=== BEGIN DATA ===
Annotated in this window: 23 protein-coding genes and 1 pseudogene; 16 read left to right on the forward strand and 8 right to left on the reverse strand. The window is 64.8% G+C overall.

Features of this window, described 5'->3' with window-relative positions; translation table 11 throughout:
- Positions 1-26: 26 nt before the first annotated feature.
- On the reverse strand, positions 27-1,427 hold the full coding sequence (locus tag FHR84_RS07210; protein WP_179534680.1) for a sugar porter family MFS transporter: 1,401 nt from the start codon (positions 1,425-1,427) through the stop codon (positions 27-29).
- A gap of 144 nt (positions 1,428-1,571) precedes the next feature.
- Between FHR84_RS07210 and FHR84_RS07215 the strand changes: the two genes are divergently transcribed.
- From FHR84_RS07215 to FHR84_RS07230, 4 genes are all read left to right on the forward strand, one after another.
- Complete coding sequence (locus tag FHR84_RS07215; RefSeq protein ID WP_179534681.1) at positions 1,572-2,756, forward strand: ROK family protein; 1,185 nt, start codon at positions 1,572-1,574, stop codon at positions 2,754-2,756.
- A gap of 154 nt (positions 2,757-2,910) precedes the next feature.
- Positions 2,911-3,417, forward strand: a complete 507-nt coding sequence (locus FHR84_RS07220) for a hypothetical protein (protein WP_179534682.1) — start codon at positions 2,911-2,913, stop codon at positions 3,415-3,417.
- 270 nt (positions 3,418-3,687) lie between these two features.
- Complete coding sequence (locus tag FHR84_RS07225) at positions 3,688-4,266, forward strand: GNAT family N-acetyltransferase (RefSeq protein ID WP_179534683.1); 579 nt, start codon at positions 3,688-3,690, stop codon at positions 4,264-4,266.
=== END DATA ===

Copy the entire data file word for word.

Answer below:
Annotated in this window: 23 protein-coding genes and 1 pseudogene; 16 read left to right on the forward strand and 8 right to left on the reverse strand. The window is 64.8% G+C overall.

Features of this window, described 5'->3' with window-relative positions; translation table 11 throughout:
- Positions 1-26: 26 nt before the first annotated feature.
- On the reverse strand, positions 27-1,427 hold the full coding sequence (locus tag FHR84_RS07210; protein WP_179534680.1) for a sugar porter family MFS transporter: 1,401 nt from the start codon (positions 1,425-1,427) through the stop codon (positions 27-29).
- A gap of 144 nt (positions 1,428-1,571) precedes the next feature.
- Between FHR84_RS07210 and FHR84_RS07215 the strand changes: the two genes are divergently transcribed.
- From FHR84_RS07215 to FHR84_RS07230, 4 genes are all read left to right on the forward strand, one after another.
- Complete coding sequence (locus tag FHR84_RS07215; RefSeq protein ID WP_179534681.1) at positions 1,572-2,756, forward strand: ROK family protein; 1,185 nt, start codon at positions 1,572-1,574, stop codon at positions 2,754-2,756.
- A gap of 154 nt (positions 2,757-2,910) precedes the next feature.
- Positions 2,911-3,417, forward strand: a complete 507-nt coding sequence (locus FHR84_RS07220) for a hypothetical protein (protein WP_179534682.1) — start codon at positions 2,911-2,913, stop codon at positions 3,415-3,417.
- 270 nt (positions 3,418-3,687) lie between these two features.
- Complete coding sequence (locus tag FHR84_RS07225) at positions 3,688-4,266, forward strand: GNAT family N-acetyltransferase (RefSeq protein ID WP_179534683.1); 579 nt, start codon at positions 3,688-3,690, stop codon at positions 4,264-4,266.